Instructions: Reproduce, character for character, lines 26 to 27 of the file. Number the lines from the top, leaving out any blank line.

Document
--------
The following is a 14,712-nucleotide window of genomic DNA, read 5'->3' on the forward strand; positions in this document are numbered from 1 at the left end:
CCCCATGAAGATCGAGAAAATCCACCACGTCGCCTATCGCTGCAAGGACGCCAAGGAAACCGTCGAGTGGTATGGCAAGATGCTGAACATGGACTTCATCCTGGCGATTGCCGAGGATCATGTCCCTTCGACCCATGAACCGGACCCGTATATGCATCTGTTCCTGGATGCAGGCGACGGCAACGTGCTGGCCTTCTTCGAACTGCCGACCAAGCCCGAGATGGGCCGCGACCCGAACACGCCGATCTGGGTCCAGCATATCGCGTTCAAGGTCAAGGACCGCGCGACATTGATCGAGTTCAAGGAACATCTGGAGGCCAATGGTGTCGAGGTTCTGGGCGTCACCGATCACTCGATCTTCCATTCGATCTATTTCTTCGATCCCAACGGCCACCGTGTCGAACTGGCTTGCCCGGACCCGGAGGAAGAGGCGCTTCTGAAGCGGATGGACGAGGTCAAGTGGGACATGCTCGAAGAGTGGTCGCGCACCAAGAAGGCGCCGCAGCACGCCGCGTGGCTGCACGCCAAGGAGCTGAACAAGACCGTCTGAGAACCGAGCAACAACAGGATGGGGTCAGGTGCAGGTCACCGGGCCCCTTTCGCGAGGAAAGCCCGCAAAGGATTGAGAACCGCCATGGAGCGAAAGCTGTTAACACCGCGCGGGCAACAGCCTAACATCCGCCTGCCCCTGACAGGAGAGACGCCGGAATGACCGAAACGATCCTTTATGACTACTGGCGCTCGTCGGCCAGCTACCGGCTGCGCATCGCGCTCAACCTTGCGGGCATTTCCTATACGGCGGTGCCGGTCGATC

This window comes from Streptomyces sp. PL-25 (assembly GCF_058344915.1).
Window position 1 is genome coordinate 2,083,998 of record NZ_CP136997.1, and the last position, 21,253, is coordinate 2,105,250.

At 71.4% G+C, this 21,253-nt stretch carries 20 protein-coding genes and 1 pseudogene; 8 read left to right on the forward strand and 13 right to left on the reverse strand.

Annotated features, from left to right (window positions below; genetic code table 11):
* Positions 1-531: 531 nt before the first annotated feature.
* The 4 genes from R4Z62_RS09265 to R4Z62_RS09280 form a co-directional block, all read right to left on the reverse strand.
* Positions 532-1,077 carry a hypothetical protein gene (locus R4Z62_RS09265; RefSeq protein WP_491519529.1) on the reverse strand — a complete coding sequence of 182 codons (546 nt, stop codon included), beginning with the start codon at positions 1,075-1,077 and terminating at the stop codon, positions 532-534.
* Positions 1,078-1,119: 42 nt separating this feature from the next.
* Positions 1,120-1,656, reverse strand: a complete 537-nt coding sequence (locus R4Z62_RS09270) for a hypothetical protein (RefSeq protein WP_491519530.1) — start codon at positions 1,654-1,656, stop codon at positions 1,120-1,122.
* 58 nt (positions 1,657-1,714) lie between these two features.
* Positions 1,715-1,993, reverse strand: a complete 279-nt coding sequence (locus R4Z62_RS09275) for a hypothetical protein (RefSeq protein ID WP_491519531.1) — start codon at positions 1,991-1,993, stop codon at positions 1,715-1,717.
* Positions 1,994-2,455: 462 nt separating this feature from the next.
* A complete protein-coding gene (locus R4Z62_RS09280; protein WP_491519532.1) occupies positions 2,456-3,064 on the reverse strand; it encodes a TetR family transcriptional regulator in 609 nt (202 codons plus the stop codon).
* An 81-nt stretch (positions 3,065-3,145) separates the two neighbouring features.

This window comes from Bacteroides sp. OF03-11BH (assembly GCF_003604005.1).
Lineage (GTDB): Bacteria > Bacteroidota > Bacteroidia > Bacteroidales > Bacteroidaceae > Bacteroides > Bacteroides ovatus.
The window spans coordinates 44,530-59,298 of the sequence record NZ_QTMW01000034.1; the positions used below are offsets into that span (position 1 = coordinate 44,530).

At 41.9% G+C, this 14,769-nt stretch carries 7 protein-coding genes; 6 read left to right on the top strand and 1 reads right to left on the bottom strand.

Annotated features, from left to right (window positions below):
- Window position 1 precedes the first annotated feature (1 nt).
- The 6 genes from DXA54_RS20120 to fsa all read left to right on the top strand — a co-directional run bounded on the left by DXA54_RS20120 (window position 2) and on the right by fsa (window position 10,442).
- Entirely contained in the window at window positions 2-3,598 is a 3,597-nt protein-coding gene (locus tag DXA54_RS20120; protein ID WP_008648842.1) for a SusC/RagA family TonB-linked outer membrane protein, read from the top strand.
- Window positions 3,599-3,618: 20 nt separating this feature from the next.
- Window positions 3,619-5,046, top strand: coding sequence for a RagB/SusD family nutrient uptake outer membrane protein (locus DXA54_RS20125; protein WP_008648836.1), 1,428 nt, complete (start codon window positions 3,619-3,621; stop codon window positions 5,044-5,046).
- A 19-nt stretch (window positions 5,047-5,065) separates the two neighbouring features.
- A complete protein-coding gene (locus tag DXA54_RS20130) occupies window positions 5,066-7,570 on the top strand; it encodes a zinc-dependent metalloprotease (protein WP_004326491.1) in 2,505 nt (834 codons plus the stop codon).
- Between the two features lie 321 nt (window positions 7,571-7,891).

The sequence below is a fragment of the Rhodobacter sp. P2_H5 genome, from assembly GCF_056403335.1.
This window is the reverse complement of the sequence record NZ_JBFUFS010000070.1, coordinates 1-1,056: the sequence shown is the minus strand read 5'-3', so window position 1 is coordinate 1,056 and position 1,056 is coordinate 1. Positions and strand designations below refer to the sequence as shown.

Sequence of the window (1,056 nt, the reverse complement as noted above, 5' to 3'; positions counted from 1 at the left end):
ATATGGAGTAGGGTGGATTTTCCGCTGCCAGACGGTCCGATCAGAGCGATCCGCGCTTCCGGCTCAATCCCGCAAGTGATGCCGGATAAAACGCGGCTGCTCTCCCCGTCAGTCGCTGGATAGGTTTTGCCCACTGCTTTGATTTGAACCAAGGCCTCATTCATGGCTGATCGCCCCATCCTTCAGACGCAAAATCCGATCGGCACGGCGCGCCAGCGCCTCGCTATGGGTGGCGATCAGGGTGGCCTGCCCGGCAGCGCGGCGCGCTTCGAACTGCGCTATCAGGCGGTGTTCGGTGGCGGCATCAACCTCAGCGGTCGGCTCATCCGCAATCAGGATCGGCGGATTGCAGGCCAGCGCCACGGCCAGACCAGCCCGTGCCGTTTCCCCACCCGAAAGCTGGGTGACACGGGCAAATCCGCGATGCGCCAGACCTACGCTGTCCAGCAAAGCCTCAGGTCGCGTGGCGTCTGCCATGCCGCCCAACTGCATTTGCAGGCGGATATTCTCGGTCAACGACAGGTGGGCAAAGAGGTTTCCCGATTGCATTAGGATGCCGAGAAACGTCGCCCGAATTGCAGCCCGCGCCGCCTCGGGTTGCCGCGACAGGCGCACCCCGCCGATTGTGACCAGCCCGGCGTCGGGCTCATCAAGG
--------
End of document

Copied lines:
- Window positions 3,619-5,046, top strand: coding sequence for a RagB/SusD family nutrient uptake outer membrane protein (locus DXA54_RS20125; protein WP_008648836.1), 1,428 nt, complete (start codon window positions 3,619-3,621; stop codon window positions 5,044-5,046).
- A 19-nt stretch (window positions 5,047-5,065) separates the two neighbouring features.